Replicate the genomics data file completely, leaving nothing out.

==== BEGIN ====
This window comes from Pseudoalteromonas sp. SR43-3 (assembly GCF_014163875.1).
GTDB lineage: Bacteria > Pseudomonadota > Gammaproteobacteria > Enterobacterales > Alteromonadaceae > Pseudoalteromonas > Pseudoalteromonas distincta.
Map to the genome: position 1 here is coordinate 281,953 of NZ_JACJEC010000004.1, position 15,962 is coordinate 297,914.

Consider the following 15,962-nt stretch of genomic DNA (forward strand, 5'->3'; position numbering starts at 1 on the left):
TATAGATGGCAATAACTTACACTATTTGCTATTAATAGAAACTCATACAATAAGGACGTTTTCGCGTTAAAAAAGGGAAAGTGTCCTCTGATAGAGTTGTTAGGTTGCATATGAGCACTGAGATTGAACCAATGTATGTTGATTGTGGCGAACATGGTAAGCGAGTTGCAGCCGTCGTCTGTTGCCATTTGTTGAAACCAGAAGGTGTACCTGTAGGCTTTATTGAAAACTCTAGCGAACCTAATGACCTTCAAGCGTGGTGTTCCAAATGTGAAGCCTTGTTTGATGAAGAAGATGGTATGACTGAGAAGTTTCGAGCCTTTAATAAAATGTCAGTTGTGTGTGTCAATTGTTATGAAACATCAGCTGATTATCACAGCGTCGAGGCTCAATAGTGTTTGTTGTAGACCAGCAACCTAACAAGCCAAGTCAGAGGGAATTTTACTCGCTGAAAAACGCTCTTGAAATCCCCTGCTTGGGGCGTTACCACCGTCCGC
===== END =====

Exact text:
This window comes from Pseudoalteromonas sp. SR43-3 (assembly GCF_014163875.1).
GTDB lineage: Bacteria > Pseudomonadota > Gammaproteobacteria > Enterobacterales > Alteromonadaceae > Pseudoalteromonas > Pseudoalteromonas distincta.
Map to the genome: position 1 here is coordinate 281,953 of NZ_JACJEC010000004.1, position 15,962 is coordinate 297,914.

Consider the following 15,962-nt stretch of genomic DNA (forward strand, 5'->3'; position numbering starts at 1 on the left):
TATAGATGGCAATAACTTACACTATTTGCTATTAATAGAAACTCATACAATAAGGACGTTTTCGCGTTAAAAAAGGGAAAGTGTCCTCTGATAGAGTTGTTAGGTTGCATATGAGCACTGAGATTGAACCAATGTATGTTGATTGTGGCGAACATGGTAAGCGAGTTGCAGCCGTCGTCTGTTGCCATTTGTTGAAACCAGAAGGTGTACCTGTAGGCTTTATTGAAAACTCTAGCGAACCTAATGACCTTCAAGCGTGGTGTTCCAAATGTGAAGCCTTGTTTGATGAAGAAGATGGTATGACTGAGAAGTTTCGAGCCTTTAATAAAATGTCAGTTGTGTGTGTCAATTGTTATGAAACATCAGCTGATTATCACAGCGTCGAGGCTCAATAGTGTTTGTTGTAGACCAGCAACCTAACAAGCCAAGTCAGAGGGAATTTTACTCGCTGAAAAACGCTCTTGAAATCCCCTGCTTGGGGCGTTACCACCGTCCGC